Possible agreement being hammered out
IMLAY CITY — It has taken longer than some had anticipated, but work continues by officials from both sides as final details of a potential purchase agreement creeps along ever so slowly, between the City of Imlay City and Sage Creek Winery.
Owners of the Memphis-based business approached the city earlier this year about the possibility of obtaining a vacant city-owned property to expand their successful business.
Both the city commission and City Manager Craig Horton were anxious to get a deal done and welcome the fledgling business to Imlay City.
However, the process has been bogged down with legalities and fine details of obtaining the property on Third Street that used to house the fire department and DPW, across the street from the Imlay City Police Department.
At last week’s city commission meeting, City Manager Craig Horton agreed that the whole process has taken longer than he had anticipated.
“I thought we might have had something done by now, but once the lawyers got involved, it slowed the process down and really now, we are just waiting to get things finalized and move forward. We don’t want to lose out on them coming to town.”
The city has asked for $50,000 for the property and three vacant buildings along Third St. No fair market appraisal has been done, as of yet.
“We don’t want the buildings to continue to sit empty,” said Horton. “We’d love to have them here and I know they would be making a sizeable investment to improve the buildings and open up what I think would be a successful business.”
The city attorney was in attendance at last week’s meeting and said he has been in touch with legal representation from Sage Creek.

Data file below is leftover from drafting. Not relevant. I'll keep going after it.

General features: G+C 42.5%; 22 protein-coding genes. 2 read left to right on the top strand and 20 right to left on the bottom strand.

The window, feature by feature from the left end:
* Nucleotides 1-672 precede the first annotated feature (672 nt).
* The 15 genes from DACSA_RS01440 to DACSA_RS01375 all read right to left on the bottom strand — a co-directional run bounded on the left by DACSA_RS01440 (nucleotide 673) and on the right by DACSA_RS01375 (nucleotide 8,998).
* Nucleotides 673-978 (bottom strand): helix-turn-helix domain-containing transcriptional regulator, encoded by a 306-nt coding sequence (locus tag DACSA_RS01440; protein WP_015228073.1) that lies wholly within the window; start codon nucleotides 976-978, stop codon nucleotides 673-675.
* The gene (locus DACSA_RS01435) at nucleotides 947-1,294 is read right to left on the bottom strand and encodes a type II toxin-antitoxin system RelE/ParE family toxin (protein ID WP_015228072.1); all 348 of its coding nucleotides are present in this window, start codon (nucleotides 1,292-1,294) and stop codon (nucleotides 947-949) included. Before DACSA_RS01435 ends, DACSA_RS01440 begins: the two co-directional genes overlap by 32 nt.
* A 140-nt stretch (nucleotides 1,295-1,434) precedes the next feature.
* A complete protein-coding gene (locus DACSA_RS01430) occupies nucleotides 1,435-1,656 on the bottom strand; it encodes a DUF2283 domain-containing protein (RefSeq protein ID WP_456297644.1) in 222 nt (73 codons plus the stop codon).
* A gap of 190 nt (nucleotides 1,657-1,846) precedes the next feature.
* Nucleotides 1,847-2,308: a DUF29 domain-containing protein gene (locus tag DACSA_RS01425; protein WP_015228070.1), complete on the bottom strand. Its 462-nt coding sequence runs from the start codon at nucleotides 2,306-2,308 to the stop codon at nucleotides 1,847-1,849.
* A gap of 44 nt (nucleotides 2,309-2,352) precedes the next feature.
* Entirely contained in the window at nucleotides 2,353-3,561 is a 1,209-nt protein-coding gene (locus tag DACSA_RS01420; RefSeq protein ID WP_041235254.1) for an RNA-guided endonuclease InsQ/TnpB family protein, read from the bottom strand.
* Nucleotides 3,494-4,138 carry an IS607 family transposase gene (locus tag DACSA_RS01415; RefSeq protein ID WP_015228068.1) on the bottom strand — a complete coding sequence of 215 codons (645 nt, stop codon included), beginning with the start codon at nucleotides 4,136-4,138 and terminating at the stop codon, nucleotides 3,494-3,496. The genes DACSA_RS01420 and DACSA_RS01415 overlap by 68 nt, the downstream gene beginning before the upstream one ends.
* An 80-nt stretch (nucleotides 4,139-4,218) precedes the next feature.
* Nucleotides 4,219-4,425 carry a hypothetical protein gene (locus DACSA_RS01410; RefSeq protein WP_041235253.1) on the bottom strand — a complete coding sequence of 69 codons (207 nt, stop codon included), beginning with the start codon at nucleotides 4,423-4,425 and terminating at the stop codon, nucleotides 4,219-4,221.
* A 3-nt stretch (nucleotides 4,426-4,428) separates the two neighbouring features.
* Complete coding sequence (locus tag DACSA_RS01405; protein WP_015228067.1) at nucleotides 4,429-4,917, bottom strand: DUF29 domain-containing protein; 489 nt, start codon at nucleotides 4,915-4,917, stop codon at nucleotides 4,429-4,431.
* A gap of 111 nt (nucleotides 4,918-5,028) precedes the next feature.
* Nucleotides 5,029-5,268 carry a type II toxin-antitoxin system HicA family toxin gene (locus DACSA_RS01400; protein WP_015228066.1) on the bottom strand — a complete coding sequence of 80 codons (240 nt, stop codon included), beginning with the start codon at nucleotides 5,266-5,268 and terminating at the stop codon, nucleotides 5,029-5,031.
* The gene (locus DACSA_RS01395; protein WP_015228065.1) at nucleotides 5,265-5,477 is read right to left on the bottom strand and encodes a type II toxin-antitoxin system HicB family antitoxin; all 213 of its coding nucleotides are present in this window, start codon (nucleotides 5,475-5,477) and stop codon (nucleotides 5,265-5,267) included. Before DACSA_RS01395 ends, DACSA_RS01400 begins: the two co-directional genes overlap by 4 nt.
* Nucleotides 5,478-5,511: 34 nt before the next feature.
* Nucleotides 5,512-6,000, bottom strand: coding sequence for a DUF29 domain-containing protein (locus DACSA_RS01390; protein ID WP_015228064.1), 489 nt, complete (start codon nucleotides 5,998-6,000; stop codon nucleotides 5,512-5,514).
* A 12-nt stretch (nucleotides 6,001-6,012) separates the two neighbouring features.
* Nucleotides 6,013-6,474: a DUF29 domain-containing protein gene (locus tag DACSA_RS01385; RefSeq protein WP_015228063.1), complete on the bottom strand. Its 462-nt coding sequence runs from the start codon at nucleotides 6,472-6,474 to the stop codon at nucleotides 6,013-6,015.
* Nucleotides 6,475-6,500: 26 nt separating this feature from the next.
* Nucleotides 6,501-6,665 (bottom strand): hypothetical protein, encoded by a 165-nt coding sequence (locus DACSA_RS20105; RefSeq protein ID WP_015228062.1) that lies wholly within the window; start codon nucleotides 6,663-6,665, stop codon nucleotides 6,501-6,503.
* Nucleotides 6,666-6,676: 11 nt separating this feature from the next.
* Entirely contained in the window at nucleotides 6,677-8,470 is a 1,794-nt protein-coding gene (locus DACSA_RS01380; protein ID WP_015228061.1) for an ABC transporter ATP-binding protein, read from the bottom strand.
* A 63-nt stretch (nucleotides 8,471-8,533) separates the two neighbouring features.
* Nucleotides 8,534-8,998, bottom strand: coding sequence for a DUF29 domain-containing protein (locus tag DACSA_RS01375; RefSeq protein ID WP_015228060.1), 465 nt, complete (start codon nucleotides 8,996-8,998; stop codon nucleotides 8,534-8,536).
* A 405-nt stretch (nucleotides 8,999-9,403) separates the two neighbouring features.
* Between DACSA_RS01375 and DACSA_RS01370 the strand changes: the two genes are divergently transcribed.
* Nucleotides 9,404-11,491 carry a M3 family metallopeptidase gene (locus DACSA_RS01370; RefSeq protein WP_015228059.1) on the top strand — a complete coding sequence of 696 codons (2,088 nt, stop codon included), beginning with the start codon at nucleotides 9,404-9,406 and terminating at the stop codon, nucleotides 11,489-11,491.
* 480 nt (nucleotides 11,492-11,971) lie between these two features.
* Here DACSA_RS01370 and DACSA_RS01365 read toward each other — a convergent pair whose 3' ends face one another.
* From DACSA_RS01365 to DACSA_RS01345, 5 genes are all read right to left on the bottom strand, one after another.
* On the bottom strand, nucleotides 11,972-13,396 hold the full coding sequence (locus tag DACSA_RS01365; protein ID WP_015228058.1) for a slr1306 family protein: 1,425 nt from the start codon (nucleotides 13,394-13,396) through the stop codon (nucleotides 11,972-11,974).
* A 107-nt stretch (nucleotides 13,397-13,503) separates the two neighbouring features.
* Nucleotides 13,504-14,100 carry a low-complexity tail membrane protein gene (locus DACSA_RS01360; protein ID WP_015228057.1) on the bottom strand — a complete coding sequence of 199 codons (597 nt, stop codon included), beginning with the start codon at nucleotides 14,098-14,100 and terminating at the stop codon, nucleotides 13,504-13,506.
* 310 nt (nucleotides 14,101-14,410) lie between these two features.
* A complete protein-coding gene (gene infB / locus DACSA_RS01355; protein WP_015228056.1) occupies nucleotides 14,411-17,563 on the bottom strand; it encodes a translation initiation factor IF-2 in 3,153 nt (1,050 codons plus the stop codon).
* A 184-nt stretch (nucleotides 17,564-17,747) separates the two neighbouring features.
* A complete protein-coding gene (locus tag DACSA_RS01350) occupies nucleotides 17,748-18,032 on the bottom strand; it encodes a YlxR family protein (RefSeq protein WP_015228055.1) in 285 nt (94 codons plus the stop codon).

Final details, including the property’s value and certain performance-based benchmarks are being worked out.
While the $50,000 has generally been agreed to by both sides, having the potential new business be responsible for the fair market value difference between the $50,000 and the appraisal continues to be a sticking point.
The only catch to Sage Creek paying the difference would be if they for some unknown reason, walked away from the deal, after signing closing documents.
However, officials with Sage Creek say should they pay for any improvements made to any of the buildings, that invested money would go towards any difference that might be owed.
“It gets complicated,” Horton cautioned. “But we just want to get the deal done and get them here and start construction and I know that’s what they want.”
While the two sides could potentially agree to a deal, Sage Creek owners will still have to wait on permits from EGLE (possible contaminated soil) and the License Liquor Control Commission.
In light of that, the city agreed to give Sage Creek owners a 180-day window to obtain necessary permits from State officials and 18 months to have a wine tasting room open for business.
Commission member Shane Collison finally made a motion, which was seconded by Joe DeLuca, to move forward with the sale of property to Sage Creek for a cost of $50,000.
City Manager Horton is anticipating final action could be taken at the next Commission meeting on September 19.
A two-thirds majority, or five affirmative votes, must be recorded for any final contract to become official, according to the city attorney.